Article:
Portnoy bids to return firm to US ‘A’ list
The chairman of credit crunch-hit US firm Sonnenschein Nath & Rosenthal has vowed to put the misery of May behind him and target significant growth in the latter half of 2008.
Elliott Portnoy, the man who pulled the trigger on the jobs of 124 lawyers and staff just over a month ago, said the lateral hiring pipeline that has seen dozens of partners join the firm already this year is now likely to slow.
But Portnoy reveals that he is already focusing on implementing an ambitious strategic plan that could see Sonnenschein increase dramatically its scale and geographical reach. The plan includes a major domestic merger deal, offices across the Continent and China and re-entry into the London market with the acquisition of a local firm.
“We’re in the middle of a period of transformation for the firm,” Portnoy says. “It’s a transformation to reclaim the place in the legal profession Sonnenschein has occupied for many decades.”
Portnoy is candid enough to admit that the ‘place’ he is referring to, as one of the US’s elite firms, has been lost by Sonnenschein.
“A period came when some of our Chicago competitors and, over time, national competitors began to put some distance between themselves and Sonnenschein,” says Portnoy. “Not in terms of client service or the quality of lawyers, but in terms of scale and profitability.”
At the beginning of 2006 Sonnenschein launched a strategic plan that shifted the firm’s governance from a geographical to a practice group basis and overhauled the practice groups themselves, introducing 14 departments (including the four largest – litigation, corporate, real estate and IP). May’s layoffs, which saw lawyers cut from uneconomical practice areas in an attempt to maintain the firm’s profitability, were a logical part of the plan.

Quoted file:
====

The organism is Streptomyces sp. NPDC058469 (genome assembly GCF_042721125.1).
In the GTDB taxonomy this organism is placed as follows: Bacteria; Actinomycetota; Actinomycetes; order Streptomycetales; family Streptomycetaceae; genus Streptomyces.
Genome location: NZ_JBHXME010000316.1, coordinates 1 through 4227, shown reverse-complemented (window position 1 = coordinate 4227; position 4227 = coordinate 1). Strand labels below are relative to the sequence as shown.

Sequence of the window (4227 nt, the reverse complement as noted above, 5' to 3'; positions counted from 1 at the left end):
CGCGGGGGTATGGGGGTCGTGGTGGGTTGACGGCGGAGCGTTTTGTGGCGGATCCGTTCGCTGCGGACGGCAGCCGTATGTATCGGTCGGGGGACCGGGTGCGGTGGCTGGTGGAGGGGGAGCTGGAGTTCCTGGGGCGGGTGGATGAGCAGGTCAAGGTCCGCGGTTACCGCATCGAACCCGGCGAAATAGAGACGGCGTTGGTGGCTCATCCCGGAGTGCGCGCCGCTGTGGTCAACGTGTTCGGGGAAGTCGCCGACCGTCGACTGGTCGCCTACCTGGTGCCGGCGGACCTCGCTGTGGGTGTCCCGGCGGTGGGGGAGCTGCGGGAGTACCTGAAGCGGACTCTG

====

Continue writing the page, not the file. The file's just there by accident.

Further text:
Although Portnoy readily admits the cuts were aimed at keeping profit high, he insists that the firm’s number one goal is to grow revenue rather than profit. His argument, effectively, is that if the growth is handled correctly, with the right talent brought on board, then higher profit will follow.
“PPP [profit per partner] clearly is important as a recruiting tool,” admits Portnoy. “You’ve got to pay your highest-performing people extremely well.
But our focus isn’t PPP, but scale, and then using that scale to make investments in particular talent and, over time, achieving profitability.”
But according to one US recruiter, Portnoy has been a little more upfront internally about his wish to grow profit. Several years ago, she claims, he made a promise to his partners that within a set timeframe the firm would have an average PPP of $1.5m (£753,435).
Portnoy, who at 42 is unarguably youthful for a major law firm chairman, insists that he has never put a specific profit per equity partner (PEP) figure on where he wants to get to. That, he claims, is not what is important.
“It’s less about a firmwide PEP number and more that that is where the leading group of firms will be, so that’s where we need to be to continue to be competitive for talent and clients,” Portnoy argues. “We went through, frankly, a very straightforward exercise, in which we gave each of our operating units, our practice groups, net income targets. We evaluated our practice group leaders and the practice groups themselves against those targets.